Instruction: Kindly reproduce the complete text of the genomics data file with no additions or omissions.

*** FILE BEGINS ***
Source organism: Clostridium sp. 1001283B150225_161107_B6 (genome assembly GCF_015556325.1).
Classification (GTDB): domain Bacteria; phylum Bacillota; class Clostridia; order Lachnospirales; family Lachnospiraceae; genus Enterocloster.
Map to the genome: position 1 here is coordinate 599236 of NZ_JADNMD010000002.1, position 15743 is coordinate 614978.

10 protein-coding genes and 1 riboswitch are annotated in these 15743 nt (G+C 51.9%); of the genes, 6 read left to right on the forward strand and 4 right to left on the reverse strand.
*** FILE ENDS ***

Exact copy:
Source organism: Clostridium sp. 1001283B150225_161107_B6 (genome assembly GCF_015556325.1).
Classification (GTDB): domain Bacteria; phylum Bacillota; class Clostridia; order Lachnospirales; family Lachnospiraceae; genus Enterocloster.
Map to the genome: position 1 here is coordinate 599236 of NZ_JADNMD010000002.1, position 15743 is coordinate 614978.

10 protein-coding genes and 1 riboswitch are annotated in these 15743 nt (G+C 51.9%); of the genes, 6 read left to right on the forward strand and 4 right to left on the reverse strand.